Showing posts from November, 2014

The Moral Dimensions of Corruption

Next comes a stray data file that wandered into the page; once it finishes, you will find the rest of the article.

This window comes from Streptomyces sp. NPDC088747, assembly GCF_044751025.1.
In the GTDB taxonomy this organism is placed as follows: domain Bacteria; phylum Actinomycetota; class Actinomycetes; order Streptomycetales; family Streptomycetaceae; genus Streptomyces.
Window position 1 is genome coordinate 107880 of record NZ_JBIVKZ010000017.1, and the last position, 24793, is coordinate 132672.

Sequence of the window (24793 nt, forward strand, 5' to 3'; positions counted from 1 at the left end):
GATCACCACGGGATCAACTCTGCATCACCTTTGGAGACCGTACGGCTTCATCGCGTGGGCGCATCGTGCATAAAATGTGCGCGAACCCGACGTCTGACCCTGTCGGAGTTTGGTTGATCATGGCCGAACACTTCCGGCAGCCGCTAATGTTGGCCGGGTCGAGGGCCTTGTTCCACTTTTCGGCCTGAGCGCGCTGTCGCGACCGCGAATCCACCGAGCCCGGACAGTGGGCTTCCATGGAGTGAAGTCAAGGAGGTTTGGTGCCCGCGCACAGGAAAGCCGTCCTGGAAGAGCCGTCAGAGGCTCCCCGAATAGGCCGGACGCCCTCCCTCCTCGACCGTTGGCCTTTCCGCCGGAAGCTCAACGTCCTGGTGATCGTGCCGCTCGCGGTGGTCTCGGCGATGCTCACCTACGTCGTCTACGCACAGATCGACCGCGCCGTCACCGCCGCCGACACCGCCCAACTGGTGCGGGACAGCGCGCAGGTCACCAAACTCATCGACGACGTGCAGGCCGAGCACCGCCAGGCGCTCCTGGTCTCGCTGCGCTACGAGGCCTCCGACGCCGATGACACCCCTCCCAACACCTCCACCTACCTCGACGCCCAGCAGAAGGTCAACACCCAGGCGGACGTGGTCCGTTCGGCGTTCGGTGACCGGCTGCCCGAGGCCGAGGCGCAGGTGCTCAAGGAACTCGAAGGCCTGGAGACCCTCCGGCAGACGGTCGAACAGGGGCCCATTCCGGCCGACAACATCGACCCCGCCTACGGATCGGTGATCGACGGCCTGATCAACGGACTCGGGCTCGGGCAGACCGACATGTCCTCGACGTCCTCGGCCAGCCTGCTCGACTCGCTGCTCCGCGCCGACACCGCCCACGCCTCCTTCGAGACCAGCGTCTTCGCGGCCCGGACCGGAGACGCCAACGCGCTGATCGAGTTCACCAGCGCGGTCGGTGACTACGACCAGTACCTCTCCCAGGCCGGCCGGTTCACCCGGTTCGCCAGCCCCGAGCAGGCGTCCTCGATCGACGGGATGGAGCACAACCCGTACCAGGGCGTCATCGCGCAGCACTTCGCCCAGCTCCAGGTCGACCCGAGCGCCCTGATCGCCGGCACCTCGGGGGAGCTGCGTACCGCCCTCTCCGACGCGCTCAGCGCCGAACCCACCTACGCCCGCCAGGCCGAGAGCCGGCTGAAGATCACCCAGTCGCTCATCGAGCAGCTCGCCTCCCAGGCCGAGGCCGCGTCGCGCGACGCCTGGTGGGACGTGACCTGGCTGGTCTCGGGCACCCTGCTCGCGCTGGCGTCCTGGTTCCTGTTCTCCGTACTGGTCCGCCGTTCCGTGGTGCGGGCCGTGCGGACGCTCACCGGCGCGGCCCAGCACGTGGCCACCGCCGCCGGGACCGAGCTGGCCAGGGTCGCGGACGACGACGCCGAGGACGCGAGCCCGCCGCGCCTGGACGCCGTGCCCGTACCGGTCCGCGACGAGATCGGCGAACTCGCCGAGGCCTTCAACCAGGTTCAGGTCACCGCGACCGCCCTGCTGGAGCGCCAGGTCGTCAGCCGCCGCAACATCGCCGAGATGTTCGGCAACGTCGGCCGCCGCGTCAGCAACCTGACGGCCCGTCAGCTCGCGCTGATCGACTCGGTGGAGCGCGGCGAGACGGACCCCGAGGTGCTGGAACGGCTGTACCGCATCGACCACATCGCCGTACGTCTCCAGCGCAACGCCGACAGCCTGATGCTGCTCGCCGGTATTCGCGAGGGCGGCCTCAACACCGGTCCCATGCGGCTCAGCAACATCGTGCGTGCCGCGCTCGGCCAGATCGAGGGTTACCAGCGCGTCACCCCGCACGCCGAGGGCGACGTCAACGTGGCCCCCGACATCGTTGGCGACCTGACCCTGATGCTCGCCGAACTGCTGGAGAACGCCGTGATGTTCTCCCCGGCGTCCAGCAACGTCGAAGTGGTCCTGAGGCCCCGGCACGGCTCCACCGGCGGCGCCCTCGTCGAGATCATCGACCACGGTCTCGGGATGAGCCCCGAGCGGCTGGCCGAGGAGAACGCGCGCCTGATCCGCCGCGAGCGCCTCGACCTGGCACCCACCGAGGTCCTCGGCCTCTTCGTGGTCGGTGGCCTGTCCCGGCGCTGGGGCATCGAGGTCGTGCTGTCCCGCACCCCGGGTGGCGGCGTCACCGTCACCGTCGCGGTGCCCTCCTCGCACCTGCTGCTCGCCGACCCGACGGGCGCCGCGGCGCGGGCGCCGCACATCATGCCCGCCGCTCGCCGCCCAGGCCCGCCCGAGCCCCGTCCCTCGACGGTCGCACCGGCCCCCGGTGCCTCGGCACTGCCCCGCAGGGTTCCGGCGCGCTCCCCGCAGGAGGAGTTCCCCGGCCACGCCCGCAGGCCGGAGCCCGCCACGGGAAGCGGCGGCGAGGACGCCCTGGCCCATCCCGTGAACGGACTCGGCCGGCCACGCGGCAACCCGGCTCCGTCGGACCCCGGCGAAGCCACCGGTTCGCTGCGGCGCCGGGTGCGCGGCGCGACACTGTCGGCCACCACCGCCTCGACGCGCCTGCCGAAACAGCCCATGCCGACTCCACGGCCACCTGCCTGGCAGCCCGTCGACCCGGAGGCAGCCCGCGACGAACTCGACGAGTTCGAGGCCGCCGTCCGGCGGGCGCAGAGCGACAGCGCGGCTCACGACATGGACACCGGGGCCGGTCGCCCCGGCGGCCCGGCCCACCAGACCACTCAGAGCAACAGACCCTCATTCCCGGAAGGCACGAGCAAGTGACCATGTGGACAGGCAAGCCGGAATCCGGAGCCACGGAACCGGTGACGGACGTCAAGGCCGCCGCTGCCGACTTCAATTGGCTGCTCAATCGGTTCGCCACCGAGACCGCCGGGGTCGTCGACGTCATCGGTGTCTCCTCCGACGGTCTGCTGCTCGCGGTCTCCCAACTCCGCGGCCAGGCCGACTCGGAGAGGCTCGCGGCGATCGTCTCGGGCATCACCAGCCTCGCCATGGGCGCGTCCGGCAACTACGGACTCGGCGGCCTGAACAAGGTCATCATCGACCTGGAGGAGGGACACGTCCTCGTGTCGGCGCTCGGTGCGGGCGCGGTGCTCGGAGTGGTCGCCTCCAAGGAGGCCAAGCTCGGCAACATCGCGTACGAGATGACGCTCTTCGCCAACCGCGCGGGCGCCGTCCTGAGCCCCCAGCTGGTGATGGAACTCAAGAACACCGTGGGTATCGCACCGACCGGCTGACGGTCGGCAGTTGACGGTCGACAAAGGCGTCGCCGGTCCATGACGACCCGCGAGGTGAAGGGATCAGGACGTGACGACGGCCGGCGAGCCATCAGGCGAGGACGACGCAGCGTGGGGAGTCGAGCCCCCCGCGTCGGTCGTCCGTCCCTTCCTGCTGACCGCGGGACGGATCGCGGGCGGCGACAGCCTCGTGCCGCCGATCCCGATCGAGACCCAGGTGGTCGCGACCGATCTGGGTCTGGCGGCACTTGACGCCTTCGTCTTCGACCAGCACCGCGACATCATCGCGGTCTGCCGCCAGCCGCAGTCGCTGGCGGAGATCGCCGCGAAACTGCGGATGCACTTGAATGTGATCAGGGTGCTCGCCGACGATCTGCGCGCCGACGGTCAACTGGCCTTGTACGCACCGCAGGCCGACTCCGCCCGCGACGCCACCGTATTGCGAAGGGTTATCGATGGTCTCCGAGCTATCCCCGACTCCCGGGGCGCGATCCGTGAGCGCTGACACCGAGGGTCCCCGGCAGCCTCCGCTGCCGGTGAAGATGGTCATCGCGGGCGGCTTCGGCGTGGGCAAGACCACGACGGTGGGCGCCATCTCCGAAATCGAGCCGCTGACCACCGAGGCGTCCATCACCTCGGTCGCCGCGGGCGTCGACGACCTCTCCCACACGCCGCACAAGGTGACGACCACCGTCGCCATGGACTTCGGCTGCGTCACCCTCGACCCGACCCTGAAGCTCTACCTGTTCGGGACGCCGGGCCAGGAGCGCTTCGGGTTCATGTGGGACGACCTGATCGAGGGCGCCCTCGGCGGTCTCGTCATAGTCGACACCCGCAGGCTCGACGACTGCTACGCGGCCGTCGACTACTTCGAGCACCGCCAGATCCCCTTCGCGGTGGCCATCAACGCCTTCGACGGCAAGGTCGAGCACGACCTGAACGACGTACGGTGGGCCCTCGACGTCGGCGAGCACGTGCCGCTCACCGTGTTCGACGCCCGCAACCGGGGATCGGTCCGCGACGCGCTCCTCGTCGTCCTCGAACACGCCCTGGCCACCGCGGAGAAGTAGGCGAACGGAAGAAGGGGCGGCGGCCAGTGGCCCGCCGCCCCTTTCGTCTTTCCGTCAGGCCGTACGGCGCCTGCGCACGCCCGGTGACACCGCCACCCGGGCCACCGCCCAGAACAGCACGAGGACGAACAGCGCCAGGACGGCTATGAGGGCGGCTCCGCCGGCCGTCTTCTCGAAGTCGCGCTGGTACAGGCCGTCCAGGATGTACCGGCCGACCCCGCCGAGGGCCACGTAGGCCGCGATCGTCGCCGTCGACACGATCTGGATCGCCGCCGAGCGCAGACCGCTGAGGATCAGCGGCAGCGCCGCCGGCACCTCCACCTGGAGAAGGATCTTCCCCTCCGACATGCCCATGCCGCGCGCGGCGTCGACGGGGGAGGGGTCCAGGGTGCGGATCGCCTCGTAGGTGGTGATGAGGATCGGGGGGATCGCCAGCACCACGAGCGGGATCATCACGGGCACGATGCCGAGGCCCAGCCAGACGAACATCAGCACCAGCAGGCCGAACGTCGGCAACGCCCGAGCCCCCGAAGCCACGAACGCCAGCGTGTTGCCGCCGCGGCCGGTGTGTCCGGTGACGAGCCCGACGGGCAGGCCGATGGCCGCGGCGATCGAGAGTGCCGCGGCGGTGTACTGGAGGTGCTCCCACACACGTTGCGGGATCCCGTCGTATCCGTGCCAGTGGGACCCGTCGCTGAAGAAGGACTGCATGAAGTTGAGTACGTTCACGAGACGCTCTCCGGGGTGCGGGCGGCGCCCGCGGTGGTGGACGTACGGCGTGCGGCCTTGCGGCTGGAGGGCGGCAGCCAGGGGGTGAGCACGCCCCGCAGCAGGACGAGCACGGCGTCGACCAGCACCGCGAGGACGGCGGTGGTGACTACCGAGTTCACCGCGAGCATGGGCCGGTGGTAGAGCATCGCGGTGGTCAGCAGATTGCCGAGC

In our earlier blogs on corruption we have looked at the causes and consequences of corruption within the process of economic development. In our last blog, Six Strategies to Fight Corruption , we addressed the question of what can be done about it, and discussed the role of economic policies in developing the right sorts of incentives and institutions to reduce its incidence. This blog will provide some thoughts on the moral dimensions of corruption. In his erudite and all-encompassing study of bribery through the ages, Noonan ( 1984, p. 700 ) observes that “the common good of any society consists not only in its material possessions but in its shared ideals. When these ideals are betrayed, as they are betrayed when bribery is practiced, the common good, intangible though it be, suffers injury.” Bribery and corruption—however much the experts may wish to disguise them in the language of costs and benefits and economic choices—have a moral dimension. We ignore it a